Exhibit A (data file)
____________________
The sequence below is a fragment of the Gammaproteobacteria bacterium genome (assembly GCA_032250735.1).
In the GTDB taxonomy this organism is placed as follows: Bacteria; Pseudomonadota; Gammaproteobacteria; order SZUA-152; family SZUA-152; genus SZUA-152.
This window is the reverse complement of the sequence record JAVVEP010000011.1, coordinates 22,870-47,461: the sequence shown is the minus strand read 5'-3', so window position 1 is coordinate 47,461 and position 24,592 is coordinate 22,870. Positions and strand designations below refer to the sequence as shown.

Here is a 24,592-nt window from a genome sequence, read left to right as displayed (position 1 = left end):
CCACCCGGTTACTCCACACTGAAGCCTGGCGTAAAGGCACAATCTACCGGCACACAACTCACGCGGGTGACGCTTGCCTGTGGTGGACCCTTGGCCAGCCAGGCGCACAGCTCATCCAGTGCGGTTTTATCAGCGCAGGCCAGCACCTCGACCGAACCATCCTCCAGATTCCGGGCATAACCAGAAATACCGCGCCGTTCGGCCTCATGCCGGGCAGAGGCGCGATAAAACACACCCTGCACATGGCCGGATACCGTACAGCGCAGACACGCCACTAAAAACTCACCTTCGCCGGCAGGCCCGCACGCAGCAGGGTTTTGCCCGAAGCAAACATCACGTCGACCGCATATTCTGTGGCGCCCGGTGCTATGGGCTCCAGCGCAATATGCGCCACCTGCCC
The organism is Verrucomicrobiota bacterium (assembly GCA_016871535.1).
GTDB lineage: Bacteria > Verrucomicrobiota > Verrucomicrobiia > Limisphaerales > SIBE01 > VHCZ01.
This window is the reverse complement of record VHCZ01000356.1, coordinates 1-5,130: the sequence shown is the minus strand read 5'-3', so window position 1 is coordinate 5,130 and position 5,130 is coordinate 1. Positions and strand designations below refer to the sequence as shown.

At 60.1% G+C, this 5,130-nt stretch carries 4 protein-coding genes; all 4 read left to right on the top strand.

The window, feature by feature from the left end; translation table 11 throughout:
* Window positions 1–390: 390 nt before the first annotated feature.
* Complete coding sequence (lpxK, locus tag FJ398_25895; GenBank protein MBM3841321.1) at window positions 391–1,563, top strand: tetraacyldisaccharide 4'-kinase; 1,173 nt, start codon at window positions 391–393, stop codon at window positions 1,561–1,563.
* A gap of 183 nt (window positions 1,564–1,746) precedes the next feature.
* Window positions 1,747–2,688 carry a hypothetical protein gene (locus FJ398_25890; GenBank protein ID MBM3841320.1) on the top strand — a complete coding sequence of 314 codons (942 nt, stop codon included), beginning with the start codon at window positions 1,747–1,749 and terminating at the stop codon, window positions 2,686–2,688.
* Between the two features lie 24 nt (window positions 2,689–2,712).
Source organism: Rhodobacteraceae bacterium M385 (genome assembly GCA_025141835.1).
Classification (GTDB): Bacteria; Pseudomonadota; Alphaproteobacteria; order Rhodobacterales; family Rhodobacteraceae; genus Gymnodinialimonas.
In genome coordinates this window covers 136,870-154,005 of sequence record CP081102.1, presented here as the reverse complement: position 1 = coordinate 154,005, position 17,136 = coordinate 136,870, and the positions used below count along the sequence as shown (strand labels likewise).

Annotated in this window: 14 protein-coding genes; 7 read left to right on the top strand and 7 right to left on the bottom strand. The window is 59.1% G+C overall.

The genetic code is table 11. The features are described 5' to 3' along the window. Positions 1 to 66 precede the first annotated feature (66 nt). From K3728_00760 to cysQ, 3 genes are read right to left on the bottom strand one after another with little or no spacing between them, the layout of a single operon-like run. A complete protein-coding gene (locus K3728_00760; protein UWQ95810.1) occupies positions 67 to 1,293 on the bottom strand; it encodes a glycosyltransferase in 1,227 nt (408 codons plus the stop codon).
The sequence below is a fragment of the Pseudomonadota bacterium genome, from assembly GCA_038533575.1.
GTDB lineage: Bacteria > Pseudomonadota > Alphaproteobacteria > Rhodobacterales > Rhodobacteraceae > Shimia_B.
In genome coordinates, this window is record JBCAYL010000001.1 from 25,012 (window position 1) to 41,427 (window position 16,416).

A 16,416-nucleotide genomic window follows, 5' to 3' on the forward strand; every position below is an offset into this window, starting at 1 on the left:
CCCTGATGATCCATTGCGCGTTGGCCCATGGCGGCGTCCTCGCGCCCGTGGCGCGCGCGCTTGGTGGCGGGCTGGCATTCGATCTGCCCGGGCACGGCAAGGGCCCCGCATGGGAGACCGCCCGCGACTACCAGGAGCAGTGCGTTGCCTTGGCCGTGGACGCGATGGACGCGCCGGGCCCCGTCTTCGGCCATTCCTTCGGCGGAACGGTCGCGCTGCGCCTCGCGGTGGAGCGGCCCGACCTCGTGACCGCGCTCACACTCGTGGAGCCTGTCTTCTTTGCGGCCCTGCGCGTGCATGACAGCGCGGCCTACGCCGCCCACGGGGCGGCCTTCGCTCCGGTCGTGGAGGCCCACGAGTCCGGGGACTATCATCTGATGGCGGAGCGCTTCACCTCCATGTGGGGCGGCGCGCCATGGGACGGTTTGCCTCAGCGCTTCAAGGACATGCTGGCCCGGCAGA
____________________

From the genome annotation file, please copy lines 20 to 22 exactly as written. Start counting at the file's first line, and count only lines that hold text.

The genetic code is table 11. The features are described 5' to 3' along the window. Positions 1 to 66 precede the first annotated feature (66 nt). From K3728_00760 to cysQ, 3 genes are read right to left on the bottom strand one after another with little or no spacing between them, the layout of a single operon-like run. A complete protein-coding gene (locus K3728_00760; protein UWQ95810.1) occupies positions 67 to 1,293 on the bottom strand; it encodes a glycosyltransferase in 1,227 nt (408 codons plus the stop codon).
The sequence below is a fragment of the Pseudomonadota bacterium genome, from assembly GCA_038533575.1.
GTDB lineage: Bacteria > Pseudomonadota > Alphaproteobacteria > Rhodobacterales > Rhodobacteraceae > Shimia_B.